Birds of a Feather – Marc Acito


First produced by the Hub Theatre in Fairfax, Virginia on July 15, 2011.

Original Cast:

Silo, Lola, Bombshell, Porkey, Gayest, Preening,            Dan Crane
Announcer, Grown-Up Tango

Roy, Pale Male, Bombshell, Betty, Gayer, Bored,             Matt Dewberry
Teen Tango, Chastity Wright

Birder, Gay, Fat Cat Senator, Man in Coveralls,                 Eric Messner
Wanna-Be, Richard Cohen

Zookeeper, Paula Zahn, Female Birder                                Jjana Valentiner


Director:  Shirley Serotsky
Set Design:  Robbie Hayes
Costume Design:  Deb Sivigny
Lighting Design:  Andy Cissina
Sound Design:  Veronica Vorel


Publication:  Acito, Marc. Birds of a Feather. Samuel French, 2013. Drama Stacks PS3601.C53 B57 2013


Setting:  New York City, in and around Central Park; early 21st Century

Language:  Contemporary


(to ROY) What are they staring at? If they want to see a show, they should go to Times Square. Phantom’s on twofers.

Genre/Style:   Comedy

Plot:  Tells the story of Roy and Silo, the two male Chinstrap Penguins who fell in love and raised a chick in the Central Park Zoo.  Their story inspired the children’s book And Tango Makes Three, which became one of the most banned books ever.  As a contrast, the play also relates the story of Pale Male and Lola, two Red-Tailed Hawks who built a nest on the side of a Fifth Avenue apartment building.  Pale Male became a cause célèbre when his nest was removed at the behest of a few building residents and protests ensued.  Pale Male and Lola have also been the subjects of a number of children’s books, none of which have been banned.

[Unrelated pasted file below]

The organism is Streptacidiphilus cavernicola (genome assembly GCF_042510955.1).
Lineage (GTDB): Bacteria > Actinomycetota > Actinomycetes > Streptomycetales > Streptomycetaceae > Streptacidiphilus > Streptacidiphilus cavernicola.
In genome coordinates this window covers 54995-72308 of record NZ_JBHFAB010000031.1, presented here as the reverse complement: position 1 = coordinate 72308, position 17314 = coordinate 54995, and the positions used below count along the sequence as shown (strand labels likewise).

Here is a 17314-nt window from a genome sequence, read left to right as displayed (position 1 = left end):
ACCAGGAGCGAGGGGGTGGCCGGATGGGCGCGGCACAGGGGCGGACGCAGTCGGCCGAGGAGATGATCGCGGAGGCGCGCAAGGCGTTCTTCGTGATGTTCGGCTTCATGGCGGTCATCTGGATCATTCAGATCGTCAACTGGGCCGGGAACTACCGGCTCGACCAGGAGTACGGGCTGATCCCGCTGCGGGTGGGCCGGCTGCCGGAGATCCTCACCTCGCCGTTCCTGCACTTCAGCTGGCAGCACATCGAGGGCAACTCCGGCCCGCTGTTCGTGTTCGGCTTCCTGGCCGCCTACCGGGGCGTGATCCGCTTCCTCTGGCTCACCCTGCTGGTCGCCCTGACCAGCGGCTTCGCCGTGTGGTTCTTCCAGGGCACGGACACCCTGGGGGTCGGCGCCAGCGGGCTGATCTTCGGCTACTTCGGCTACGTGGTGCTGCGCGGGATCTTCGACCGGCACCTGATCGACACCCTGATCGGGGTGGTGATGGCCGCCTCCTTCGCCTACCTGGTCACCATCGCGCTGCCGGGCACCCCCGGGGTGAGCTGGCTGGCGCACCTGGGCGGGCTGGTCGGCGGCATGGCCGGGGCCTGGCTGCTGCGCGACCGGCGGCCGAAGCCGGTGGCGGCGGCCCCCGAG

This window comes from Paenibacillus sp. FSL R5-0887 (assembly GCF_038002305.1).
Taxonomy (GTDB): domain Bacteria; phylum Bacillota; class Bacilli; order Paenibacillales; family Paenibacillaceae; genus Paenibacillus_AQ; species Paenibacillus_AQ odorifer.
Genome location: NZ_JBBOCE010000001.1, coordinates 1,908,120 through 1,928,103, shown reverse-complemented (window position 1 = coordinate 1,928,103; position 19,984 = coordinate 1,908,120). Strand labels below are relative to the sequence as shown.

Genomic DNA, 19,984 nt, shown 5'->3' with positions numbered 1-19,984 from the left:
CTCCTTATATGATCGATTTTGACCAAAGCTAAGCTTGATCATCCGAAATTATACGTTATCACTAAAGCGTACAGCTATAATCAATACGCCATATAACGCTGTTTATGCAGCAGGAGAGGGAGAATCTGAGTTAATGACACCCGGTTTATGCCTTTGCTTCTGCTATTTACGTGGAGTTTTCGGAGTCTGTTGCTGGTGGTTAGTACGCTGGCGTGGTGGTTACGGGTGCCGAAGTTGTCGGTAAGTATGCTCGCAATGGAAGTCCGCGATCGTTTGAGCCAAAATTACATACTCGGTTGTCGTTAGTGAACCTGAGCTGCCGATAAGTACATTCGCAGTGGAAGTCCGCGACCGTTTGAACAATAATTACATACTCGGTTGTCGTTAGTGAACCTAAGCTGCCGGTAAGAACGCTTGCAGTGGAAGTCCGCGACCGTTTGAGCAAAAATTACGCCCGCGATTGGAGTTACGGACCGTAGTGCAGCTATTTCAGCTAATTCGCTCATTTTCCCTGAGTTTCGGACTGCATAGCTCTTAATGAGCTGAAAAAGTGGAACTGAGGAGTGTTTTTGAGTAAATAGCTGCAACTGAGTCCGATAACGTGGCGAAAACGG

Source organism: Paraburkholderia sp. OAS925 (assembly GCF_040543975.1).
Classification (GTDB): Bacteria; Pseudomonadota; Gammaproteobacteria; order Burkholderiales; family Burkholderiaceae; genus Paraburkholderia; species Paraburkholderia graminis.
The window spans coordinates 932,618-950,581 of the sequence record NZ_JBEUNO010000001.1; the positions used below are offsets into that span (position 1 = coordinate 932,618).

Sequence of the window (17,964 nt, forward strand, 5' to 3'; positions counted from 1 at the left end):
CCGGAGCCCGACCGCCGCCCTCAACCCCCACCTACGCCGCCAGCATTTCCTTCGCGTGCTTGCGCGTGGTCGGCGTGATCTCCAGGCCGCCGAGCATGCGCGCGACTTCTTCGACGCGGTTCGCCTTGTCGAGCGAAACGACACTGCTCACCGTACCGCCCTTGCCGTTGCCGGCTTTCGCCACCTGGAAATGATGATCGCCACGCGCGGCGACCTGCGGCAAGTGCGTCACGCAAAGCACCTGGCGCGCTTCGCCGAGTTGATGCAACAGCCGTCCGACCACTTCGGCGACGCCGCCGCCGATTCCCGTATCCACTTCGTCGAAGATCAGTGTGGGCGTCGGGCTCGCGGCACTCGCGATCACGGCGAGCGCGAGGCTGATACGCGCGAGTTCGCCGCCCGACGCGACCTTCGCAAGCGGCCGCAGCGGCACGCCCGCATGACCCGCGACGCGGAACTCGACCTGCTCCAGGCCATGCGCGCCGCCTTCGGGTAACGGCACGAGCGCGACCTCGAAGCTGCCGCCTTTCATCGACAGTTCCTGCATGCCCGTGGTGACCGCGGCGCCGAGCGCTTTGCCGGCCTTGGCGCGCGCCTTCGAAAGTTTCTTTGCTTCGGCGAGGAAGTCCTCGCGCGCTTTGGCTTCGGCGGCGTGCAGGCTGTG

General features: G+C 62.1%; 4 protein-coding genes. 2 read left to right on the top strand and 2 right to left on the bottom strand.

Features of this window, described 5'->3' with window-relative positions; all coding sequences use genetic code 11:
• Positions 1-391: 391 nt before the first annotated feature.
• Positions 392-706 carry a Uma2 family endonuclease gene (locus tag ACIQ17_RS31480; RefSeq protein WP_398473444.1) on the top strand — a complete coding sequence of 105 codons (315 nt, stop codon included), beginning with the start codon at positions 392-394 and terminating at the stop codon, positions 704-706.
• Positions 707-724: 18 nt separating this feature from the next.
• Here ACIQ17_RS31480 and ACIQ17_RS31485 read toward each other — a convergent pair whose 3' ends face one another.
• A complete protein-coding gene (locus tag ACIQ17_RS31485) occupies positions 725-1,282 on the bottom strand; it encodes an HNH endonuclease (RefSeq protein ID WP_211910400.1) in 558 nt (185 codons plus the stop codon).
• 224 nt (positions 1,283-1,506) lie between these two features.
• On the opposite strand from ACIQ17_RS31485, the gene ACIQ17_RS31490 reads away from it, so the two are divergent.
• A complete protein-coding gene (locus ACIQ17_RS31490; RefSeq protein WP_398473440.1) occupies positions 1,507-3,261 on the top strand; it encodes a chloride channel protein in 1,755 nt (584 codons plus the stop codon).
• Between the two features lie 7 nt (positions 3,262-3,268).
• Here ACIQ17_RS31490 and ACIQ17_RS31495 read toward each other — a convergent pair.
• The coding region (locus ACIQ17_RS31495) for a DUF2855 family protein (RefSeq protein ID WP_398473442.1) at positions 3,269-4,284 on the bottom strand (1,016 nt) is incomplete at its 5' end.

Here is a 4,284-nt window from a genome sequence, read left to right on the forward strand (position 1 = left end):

Review of the Production:  Horwitz, J. (2011, Jul 13). Tales of hawks and penguins take flight in hub theatre’s ‘birds’. The Washington Post.


Representative Monologues:  Mono­logues con­tain the first few lines and the last few lines; please con­sult the pub­lished text for the mono­logue in its entirety.

p.14-15: Silo yearns for the outside, admires Pale Male, and bemoans being a penguin. 


I ask every bird who comes back from the Outside to tell me what it’s like. And they talk of things called trees that extend up, up, upper still, opening onto an Everywhere of Blue where something called clouds swim on the wind. I want to see the thing they call grass and flowers and garbage. And bugs and crumbs. But most of all, I want to know everything about the bird they call Pale Male.

[lines cut]


But underneath my slick plumage lies a cushion of air that keeps me buoyant, floating safely between the predators above and below. And in that narrow pocket I tuck away my secret self.

p.33:  Roy is talking to his daughter, Baby Tango. 


I promised myself I wouldn’t be one of those annoying parents who goes on and on and on about his darling sweet snooky gookum light of his life reason for his existence, but seriously, take a look at this child.  Is she not the most adorable lovable huggable creature ever ever ever ever ever in the history of the world since before the invention of time? I thought so.

[lines cut]